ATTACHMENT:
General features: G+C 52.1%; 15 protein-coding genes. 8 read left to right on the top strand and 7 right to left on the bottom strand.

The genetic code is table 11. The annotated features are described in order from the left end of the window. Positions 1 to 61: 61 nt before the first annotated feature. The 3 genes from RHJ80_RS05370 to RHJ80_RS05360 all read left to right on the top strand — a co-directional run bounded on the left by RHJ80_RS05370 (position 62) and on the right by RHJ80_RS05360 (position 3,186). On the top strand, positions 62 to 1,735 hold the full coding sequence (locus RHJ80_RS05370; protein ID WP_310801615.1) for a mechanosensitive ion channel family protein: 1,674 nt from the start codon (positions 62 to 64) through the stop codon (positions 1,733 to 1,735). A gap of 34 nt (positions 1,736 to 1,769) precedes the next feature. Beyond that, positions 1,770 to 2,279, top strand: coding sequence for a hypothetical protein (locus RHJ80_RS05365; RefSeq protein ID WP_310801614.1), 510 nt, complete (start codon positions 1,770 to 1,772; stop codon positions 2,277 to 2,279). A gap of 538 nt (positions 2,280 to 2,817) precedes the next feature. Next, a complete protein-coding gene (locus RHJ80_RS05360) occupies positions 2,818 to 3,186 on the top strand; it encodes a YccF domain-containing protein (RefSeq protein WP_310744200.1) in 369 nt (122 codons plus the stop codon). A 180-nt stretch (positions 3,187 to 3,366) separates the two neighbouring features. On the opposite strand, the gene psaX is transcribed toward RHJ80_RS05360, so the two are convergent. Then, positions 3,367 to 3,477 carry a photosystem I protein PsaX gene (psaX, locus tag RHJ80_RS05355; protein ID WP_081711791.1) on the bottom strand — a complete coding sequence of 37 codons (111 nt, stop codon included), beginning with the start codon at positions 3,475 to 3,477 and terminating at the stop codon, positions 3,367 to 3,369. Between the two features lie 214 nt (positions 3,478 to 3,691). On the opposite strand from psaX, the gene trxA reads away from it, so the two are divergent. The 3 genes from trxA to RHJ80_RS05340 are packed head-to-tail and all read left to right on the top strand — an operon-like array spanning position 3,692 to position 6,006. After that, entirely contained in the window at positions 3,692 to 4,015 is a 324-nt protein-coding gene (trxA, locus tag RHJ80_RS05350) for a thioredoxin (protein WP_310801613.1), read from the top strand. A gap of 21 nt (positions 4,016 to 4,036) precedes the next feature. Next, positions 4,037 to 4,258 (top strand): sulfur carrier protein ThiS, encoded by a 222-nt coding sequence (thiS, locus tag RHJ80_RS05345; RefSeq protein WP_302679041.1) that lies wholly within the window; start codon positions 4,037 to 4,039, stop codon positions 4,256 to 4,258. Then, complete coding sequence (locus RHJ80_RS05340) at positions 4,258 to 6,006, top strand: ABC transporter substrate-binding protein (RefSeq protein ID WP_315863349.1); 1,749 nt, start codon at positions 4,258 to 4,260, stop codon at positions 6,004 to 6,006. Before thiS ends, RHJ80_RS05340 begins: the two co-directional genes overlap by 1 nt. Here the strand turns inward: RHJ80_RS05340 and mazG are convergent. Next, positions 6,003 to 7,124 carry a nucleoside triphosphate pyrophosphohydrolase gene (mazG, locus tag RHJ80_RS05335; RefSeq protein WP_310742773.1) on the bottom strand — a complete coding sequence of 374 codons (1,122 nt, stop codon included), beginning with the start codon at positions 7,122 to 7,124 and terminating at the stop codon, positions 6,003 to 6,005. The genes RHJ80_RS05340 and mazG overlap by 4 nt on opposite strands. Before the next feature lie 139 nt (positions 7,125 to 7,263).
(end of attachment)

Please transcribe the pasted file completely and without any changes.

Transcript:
General features: G+C 52.1%; 15 protein-coding genes. 8 read left to right on the top strand and 7 right to left on the bottom strand.

The genetic code is table 11. The annotated features are described in order from the left end of the window. Positions 1 to 61: 61 nt before the first annotated feature. The 3 genes from RHJ80_RS05370 to RHJ80_RS05360 all read left to right on the top strand — a co-directional run bounded on the left by RHJ80_RS05370 (position 62) and on the right by RHJ80_RS05360 (position 3,186). On the top strand, positions 62 to 1,735 hold the full coding sequence (locus RHJ80_RS05370; protein ID WP_310801615.1) for a mechanosensitive ion channel family protein: 1,674 nt from the start codon (positions 62 to 64) through the stop codon (positions 1,733 to 1,735). A gap of 34 nt (positions 1,736 to 1,769) precedes the next feature. Beyond that, positions 1,770 to 2,279, top strand: coding sequence for a hypothetical protein (locus RHJ80_RS05365; RefSeq protein ID WP_310801614.1), 510 nt, complete (start codon positions 1,770 to 1,772; stop codon positions 2,277 to 2,279). A gap of 538 nt (positions 2,280 to 2,817) precedes the next feature. Next, a complete protein-coding gene (locus RHJ80_RS05360) occupies positions 2,818 to 3,186 on the top strand; it encodes a YccF domain-containing protein (RefSeq protein WP_310744200.1) in 369 nt (122 codons plus the stop codon). A 180-nt stretch (positions 3,187 to 3,366) separates the two neighbouring features. On the opposite strand, the gene psaX is transcribed toward RHJ80_RS05360, so the two are convergent. Then, positions 3,367 to 3,477 carry a photosystem I protein PsaX gene (psaX, locus tag RHJ80_RS05355; protein ID WP_081711791.1) on the bottom strand — a complete coding sequence of 37 codons (111 nt, stop codon included), beginning with the start codon at positions 3,475 to 3,477 and terminating at the stop codon, positions 3,367 to 3,369. Between the two features lie 214 nt (positions 3,478 to 3,691). On the opposite strand from psaX, the gene trxA reads away from it, so the two are divergent. The 3 genes from trxA to RHJ80_RS05340 are packed head-to-tail and all read left to right on the top strand — an operon-like array spanning position 3,692 to position 6,006. After that, entirely contained in the window at positions 3,692 to 4,015 is a 324-nt protein-coding gene (trxA, locus tag RHJ80_RS05350) for a thioredoxin (protein WP_310801613.1), read from the top strand. A gap of 21 nt (positions 4,016 to 4,036) precedes the next feature. Next, positions 4,037 to 4,258 (top strand): sulfur carrier protein ThiS, encoded by a 222-nt coding sequence (thiS, locus tag RHJ80_RS05345; RefSeq protein WP_302679041.1) that lies wholly within the window; start codon positions 4,037 to 4,039, stop codon positions 4,256 to 4,258. Then, complete coding sequence (locus RHJ80_RS05340) at positions 4,258 to 6,006, top strand: ABC transporter substrate-binding protein (RefSeq protein ID WP_315863349.1); 1,749 nt, start codon at positions 4,258 to 4,260, stop codon at positions 6,004 to 6,006. Before thiS ends, RHJ80_RS05340 begins: the two co-directional genes overlap by 1 nt. Here the strand turns inward: RHJ80_RS05340 and mazG are convergent. Next, positions 6,003 to 7,124 carry a nucleoside triphosphate pyrophosphohydrolase gene (mazG, locus tag RHJ80_RS05335; RefSeq protein WP_310742773.1) on the bottom strand — a complete coding sequence of 374 codons (1,122 nt, stop codon included), beginning with the start codon at positions 7,122 to 7,124 and terminating at the stop codon, positions 6,003 to 6,005. The genes RHJ80_RS05340 and mazG overlap by 4 nt on opposite strands. Before the next feature lie 139 nt (positions 7,125 to 7,263).